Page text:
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Study finds rural mental health support is patchy

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By Fiona Reid
Farming
Study finds rural mental health support is patchy

MENTAL health support for farmers needs a radical overhaul, say researchers.

Cranfield University research has revealed the multiple drivers of poor farming mental health.

And they say mental health services in rural areas need urgent attention to ensure the needs of farmers are properly me

The study indicates how the Covid-19 pandemic led to increased levels of stress, anxiety, depression, and suicidal feelings among the UK’s farming population. It raises concerns around what the research team calls ‘landscapes of support’, with civil society organisations fighting to support farmers alongside primary mental healthcare services which are sometimes inaccessible and inadequately suited to rural communities.

By interviewing and surveying supporters of farming mental health, including chaplains, charities, auction mart staff and primary healthcare, the research found that mental health services are strained in rural communities and provide uneven coverage across the country. Some healthcare settings can be inaccessible and lack an understanding of farming, whilst informal spaces of social support are being eroded due to the loss of rural community. Mental health charities are struggling with funding and with the trauma of helping farmers through difficult times.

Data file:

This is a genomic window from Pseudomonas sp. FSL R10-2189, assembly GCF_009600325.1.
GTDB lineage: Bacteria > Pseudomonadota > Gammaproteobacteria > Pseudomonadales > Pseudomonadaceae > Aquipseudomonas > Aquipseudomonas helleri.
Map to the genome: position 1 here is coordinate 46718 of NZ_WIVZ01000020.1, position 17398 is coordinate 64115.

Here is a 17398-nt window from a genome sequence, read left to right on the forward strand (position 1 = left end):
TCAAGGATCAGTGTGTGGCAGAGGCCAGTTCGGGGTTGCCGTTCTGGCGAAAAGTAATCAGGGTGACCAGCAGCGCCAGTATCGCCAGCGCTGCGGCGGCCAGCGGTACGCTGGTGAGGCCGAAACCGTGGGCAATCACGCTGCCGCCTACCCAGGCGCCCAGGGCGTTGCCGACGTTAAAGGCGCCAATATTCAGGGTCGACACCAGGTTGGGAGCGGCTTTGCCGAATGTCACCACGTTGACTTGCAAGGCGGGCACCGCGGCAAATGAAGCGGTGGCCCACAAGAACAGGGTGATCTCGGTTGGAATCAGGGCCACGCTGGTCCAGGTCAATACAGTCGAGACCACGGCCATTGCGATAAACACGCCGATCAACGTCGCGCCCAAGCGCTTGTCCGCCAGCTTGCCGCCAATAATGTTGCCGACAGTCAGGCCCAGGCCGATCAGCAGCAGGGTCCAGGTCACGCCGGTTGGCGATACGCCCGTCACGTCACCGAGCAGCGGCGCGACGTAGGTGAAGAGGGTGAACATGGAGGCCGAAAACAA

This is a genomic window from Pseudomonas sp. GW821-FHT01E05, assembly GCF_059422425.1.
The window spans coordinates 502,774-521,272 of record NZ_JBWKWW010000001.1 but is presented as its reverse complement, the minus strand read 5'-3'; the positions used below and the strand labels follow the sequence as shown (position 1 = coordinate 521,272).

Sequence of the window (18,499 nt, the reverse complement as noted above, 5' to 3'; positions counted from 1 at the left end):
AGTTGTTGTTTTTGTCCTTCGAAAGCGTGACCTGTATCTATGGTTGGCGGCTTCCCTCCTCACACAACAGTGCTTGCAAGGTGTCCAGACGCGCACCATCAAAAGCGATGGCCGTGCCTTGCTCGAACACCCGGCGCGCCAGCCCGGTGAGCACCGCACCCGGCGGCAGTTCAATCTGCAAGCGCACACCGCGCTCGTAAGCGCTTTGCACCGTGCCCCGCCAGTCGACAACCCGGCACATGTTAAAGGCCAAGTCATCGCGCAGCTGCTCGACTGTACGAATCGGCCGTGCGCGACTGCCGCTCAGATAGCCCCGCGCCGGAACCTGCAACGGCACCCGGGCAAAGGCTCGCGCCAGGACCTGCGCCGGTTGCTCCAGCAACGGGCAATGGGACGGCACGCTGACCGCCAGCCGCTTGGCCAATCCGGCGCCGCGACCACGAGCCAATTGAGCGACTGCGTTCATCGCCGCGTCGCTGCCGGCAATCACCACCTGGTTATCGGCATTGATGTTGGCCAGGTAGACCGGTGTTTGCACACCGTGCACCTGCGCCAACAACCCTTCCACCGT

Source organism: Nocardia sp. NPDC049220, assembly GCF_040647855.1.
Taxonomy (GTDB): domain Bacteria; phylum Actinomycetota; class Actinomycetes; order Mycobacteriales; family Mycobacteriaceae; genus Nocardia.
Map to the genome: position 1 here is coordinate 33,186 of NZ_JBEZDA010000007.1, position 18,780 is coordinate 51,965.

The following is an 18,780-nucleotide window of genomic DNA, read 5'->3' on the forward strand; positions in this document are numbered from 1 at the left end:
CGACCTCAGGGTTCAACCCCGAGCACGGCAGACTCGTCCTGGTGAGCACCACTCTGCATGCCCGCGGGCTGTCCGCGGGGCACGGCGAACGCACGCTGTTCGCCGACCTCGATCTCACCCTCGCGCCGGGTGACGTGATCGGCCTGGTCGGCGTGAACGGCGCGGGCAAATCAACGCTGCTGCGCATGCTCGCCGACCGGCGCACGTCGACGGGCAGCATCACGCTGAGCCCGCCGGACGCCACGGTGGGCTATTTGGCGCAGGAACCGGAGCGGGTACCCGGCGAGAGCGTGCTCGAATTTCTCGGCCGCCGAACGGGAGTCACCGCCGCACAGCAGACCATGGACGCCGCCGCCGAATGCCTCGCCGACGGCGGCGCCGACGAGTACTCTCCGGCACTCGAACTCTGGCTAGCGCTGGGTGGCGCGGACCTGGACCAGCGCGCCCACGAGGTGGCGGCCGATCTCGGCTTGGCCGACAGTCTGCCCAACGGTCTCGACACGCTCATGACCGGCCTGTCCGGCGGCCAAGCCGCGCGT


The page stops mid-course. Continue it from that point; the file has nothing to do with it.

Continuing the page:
Academics are now calling on policymakers to take urgent action to help rural-proof primary mental healthcare services and better support civil society organisations which widen the safety net for farmers.

The research project was led by David Rose, Professor of Sustainable Agricultural Systems.

He said: “The covid pandemic exacerbated issues with farmers’ mental health that we already knew existed. For example, primary mental healthcare provision in parts of the UK is based on urban delivery models that do not suit rural communities. This leaves civil society organisations fighting to fill the support gap, but these organisations face their own struggles.

“This issue needs urgent attention to ensure farmers get the support they need and help civil society organisations to flourish. We want devolved governments to urgently address this and ensure support is in place for future shocks.”

Stephanie Berkeley, of the Farm Safety Foundation, said: “I welcome the findings of this study and agree that urgent action is needed to support the ongoing mental health of our farmers. They work long hours every day, through global pandemics and uncertain times, to put food on our plates – but this dedication comes at a price.

“We need immediate action at government level to improve the primary mental healthcare provision for those living and working in rural communities.”

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